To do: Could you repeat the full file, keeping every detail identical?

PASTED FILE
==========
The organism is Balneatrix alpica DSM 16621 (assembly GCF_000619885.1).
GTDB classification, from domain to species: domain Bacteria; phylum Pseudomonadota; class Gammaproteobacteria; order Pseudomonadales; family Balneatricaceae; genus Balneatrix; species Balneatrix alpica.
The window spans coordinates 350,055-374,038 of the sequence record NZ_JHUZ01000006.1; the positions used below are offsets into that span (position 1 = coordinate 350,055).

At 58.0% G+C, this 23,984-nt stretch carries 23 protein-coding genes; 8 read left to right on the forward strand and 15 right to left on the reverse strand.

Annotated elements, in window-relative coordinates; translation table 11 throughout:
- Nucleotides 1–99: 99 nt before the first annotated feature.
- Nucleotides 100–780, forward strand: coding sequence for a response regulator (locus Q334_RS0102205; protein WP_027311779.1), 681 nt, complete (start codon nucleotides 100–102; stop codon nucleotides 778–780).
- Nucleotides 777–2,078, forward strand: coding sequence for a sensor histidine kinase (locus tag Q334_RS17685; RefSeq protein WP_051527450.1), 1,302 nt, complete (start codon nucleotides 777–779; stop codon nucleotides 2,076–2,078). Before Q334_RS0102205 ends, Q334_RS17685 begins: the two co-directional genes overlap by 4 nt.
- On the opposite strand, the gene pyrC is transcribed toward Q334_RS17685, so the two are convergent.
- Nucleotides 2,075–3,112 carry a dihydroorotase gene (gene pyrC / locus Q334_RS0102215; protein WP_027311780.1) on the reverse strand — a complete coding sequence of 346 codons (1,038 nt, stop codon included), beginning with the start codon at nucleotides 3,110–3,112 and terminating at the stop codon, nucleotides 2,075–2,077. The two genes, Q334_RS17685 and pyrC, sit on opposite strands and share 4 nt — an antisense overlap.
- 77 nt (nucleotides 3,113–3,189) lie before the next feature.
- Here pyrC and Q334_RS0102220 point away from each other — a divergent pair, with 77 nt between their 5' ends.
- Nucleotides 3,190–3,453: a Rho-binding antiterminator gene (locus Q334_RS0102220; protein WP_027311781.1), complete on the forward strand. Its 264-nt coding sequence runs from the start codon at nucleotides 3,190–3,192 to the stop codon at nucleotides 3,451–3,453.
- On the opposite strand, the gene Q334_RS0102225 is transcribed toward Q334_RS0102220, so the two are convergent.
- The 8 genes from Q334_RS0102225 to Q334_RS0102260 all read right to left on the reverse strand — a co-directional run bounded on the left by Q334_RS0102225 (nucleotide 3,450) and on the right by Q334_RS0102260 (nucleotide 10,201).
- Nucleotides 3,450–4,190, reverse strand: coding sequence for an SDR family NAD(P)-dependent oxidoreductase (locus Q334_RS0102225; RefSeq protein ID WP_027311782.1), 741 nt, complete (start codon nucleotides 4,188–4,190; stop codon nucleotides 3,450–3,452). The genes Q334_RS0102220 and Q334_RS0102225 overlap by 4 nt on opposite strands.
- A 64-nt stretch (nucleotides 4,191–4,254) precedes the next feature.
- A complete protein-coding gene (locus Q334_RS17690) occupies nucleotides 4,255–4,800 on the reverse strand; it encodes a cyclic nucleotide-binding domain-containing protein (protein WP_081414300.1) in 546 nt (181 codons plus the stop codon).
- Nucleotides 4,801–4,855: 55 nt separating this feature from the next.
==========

The organism is Balneatrix alpica DSM 16621 (assembly GCF_000619885.1).
GTDB classification, from domain to species: domain Bacteria; phylum Pseudomonadota; class Gammaproteobacteria; order Pseudomonadales; family Balneatricaceae; genus Balneatrix; species Balneatrix alpica.
The window spans coordinates 350,055-374,038 of the sequence record NZ_JHUZ01000006.1; the positions used below are offsets into that span (position 1 = coordinate 350,055).

At 58.0% G+C, this 23,984-nt stretch carries 23 protein-coding genes; 8 read left to right on the forward strand and 15 right to left on the reverse strand.

Annotated elements, in window-relative coordinates; translation table 11 throughout:
- Nucleotides 1–99: 99 nt before the first annotated feature.
- Nucleotides 100–780, forward strand: coding sequence for a response regulator (locus Q334_RS0102205; protein WP_027311779.1), 681 nt, complete (start codon nucleotides 100–102; stop codon nucleotides 778–780).
- Nucleotides 777–2,078, forward strand: coding sequence for a sensor histidine kinase (locus tag Q334_RS17685; RefSeq protein WP_051527450.1), 1,302 nt, complete (start codon nucleotides 777–779; stop codon nucleotides 2,076–2,078). Before Q334_RS0102205 ends, Q334_RS17685 begins: the two co-directional genes overlap by 4 nt.
- On the opposite strand, the gene pyrC is transcribed toward Q334_RS17685, so the two are convergent.
- Nucleotides 2,075–3,112 carry a dihydroorotase gene (gene pyrC / locus Q334_RS0102215; protein WP_027311780.1) on the reverse strand — a complete coding sequence of 346 codons (1,038 nt, stop codon included), beginning with the start codon at nucleotides 3,110–3,112 and terminating at the stop codon, nucleotides 2,075–2,077. The two genes, Q334_RS17685 and pyrC, sit on opposite strands and share 4 nt — an antisense overlap.
- 77 nt (nucleotides 3,113–3,189) lie before the next feature.
- Here pyrC and Q334_RS0102220 point away from each other — a divergent pair, with 77 nt between their 5' ends.
- Nucleotides 3,190–3,453: a Rho-binding antiterminator gene (locus Q334_RS0102220; protein WP_027311781.1), complete on the forward strand. Its 264-nt coding sequence runs from the start codon at nucleotides 3,190–3,192 to the stop codon at nucleotides 3,451–3,453.
- On the opposite strand, the gene Q334_RS0102225 is transcribed toward Q334_RS0102220, so the two are convergent.
- The 8 genes from Q334_RS0102225 to Q334_RS0102260 all read right to left on the reverse strand — a co-directional run bounded on the left by Q334_RS0102225 (nucleotide 3,450) and on the right by Q334_RS0102260 (nucleotide 10,201).
- Nucleotides 3,450–4,190, reverse strand: coding sequence for an SDR family NAD(P)-dependent oxidoreductase (locus Q334_RS0102225; RefSeq protein ID WP_027311782.1), 741 nt, complete (start codon nucleotides 4,188–4,190; stop codon nucleotides 3,450–3,452). The genes Q334_RS0102220 and Q334_RS0102225 overlap by 4 nt on opposite strands.
- A 64-nt stretch (nucleotides 4,191–4,254) precedes the next feature.
- A complete protein-coding gene (locus Q334_RS17690) occupies nucleotides 4,255–4,800 on the reverse strand; it encodes a cyclic nucleotide-binding domain-containing protein (protein WP_081414300.1) in 546 nt (181 codons plus the stop codon).
- Nucleotides 4,801–4,855: 55 nt separating this feature from the next.